The potential of agroecology to combat hunger in the developing world | Land Portal

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Date of publication: 
janvier 1998
ISBN / Resource ID: 
126481
Pages: 
2 pages
Copyright details: 
IFPRI adheres to the basic tenets of the Budapest Open Access Initiative, articulated in 2002 (subject to any applicable third-party rights and or confidentiality obigations). All applicable data are subject to IFPRI’s Institutional Review Board (IRB) guidelines. Copyright © 2013 International Food Policy Research Institute (IFPRI). All rights reserved.

In this policy brief we argue that the agroecological approach to food production offers more hope of combating hunger in a sustainable fashion than does the more conventional "green revolution" strategy. While agroecological technology is suitable for small farmers, has positive impacts on equity and is environmentally friendly, the green revolution and similar approaches have caused serious land degradation and have accentuated rural inequity--the root cause of hunger.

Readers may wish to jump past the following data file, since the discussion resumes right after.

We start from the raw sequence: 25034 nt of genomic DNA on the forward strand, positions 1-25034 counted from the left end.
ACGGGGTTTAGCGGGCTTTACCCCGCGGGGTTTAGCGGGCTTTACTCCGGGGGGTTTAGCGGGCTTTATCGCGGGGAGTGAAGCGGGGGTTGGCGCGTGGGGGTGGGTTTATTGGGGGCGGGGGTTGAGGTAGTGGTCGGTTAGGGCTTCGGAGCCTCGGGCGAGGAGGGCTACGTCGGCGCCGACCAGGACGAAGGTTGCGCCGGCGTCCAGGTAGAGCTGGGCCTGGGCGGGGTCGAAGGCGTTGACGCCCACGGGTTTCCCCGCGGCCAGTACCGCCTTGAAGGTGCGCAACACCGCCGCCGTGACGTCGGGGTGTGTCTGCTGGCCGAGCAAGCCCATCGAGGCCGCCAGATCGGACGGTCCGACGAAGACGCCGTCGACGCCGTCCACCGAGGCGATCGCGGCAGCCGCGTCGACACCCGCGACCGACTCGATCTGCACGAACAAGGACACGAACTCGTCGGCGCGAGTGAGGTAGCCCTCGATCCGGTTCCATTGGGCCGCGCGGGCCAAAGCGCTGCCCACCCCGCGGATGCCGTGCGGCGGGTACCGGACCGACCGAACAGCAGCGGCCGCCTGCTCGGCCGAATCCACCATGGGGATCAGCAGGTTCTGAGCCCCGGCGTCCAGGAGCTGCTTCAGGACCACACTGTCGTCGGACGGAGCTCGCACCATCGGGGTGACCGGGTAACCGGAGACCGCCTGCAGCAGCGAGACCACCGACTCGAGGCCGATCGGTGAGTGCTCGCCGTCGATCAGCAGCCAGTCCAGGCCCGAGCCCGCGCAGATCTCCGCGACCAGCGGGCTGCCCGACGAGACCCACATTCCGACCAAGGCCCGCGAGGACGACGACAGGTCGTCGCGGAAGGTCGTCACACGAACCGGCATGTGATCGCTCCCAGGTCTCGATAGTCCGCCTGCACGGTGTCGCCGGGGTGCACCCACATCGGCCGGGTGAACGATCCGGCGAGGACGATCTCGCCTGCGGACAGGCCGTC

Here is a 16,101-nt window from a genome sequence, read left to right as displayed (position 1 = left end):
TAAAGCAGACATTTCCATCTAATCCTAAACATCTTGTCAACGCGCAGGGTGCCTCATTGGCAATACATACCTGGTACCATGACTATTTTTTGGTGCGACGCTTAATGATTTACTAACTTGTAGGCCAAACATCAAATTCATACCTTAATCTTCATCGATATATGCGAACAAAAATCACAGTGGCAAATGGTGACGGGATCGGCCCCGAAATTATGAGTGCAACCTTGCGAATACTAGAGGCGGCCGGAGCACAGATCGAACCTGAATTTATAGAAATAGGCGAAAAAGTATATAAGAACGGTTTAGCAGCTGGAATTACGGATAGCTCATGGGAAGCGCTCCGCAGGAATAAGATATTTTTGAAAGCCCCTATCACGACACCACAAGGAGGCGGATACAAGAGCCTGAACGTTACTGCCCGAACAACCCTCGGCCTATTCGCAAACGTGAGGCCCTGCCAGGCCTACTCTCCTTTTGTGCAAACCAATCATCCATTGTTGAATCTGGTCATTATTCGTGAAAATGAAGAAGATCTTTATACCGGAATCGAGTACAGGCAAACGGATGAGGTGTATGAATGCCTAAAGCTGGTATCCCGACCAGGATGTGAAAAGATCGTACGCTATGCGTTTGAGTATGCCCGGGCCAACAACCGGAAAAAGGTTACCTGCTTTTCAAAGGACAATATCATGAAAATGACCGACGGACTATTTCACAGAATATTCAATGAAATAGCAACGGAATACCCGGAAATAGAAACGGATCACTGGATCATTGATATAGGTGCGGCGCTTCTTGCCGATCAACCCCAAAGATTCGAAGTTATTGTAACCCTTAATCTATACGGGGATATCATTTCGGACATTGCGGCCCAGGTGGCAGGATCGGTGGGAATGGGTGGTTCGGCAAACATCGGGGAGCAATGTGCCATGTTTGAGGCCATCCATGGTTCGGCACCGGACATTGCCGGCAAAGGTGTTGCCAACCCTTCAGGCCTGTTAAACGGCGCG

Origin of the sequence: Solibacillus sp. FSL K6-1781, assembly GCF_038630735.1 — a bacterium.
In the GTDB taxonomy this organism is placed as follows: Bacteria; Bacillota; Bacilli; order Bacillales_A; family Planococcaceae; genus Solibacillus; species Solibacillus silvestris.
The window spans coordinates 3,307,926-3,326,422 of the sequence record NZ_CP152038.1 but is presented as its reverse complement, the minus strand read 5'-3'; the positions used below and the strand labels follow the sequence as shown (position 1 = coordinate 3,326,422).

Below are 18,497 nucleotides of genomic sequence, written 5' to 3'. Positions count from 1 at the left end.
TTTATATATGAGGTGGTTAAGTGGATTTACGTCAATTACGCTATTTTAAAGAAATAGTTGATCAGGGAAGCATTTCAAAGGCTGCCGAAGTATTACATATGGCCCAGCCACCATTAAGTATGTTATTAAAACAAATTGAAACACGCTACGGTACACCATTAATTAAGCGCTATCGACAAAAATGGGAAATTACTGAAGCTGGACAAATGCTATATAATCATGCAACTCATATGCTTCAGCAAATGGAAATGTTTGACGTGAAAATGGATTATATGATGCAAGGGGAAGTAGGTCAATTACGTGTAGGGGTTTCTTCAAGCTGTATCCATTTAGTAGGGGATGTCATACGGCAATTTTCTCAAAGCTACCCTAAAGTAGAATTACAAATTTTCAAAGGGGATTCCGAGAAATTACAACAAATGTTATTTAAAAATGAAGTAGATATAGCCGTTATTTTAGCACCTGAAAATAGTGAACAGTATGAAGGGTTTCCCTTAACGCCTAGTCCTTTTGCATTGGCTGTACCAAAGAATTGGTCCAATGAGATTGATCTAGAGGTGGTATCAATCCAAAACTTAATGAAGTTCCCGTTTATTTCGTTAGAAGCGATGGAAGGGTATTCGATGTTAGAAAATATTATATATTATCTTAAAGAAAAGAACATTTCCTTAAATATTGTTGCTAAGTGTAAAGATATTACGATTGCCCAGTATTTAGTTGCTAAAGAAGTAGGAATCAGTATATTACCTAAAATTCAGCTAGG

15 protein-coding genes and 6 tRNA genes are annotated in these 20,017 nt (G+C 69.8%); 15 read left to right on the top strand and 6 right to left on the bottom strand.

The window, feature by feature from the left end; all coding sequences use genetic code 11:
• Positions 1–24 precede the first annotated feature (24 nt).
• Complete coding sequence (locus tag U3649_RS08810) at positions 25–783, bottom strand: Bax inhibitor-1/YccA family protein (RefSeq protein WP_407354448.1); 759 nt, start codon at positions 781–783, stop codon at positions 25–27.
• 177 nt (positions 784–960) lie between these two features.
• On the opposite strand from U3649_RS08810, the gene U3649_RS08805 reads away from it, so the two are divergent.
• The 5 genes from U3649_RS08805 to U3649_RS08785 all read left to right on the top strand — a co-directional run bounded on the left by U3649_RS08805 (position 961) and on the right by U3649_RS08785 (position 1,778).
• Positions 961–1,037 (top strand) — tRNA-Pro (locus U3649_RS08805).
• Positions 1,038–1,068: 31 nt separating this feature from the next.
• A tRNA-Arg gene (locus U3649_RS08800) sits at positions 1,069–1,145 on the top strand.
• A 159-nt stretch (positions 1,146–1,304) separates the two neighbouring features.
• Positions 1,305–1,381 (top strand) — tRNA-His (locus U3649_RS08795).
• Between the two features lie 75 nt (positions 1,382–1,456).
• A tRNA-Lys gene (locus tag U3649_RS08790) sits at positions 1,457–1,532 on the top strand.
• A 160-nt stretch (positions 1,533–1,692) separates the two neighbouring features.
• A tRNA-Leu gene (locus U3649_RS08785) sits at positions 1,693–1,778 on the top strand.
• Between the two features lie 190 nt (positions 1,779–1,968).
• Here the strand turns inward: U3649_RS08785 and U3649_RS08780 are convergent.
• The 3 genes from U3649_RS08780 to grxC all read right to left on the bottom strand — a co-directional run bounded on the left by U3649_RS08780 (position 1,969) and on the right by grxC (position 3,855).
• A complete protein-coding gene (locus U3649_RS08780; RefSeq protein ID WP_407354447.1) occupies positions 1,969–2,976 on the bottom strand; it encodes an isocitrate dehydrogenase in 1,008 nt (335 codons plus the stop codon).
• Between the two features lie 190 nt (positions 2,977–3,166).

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About IFPRI


The International Food Policy Research Institute (IFPRI) provides research-based policy solutions to sustainably reduce poverty and end hunger and malnutrition in developing countries. Established in 1975, IFPRI currently has more than 500 employees working in over 50 countries. It is a research center of theCGIAR Consortium, a worldwide partnership engaged in agricultural research for development.


Fournisseur de données

About IFPRI


The International Food Policy Research Institute (IFPRI) provides research-based policy solutions to sustainably reduce poverty and end hunger and malnutrition in developing countries. Established in 1975, IFPRI currently has more than 500 employees working in over 50 countries. It is a research center of theCGIAR Consortium, a worldwide partnership engaged in agricultural research for development.


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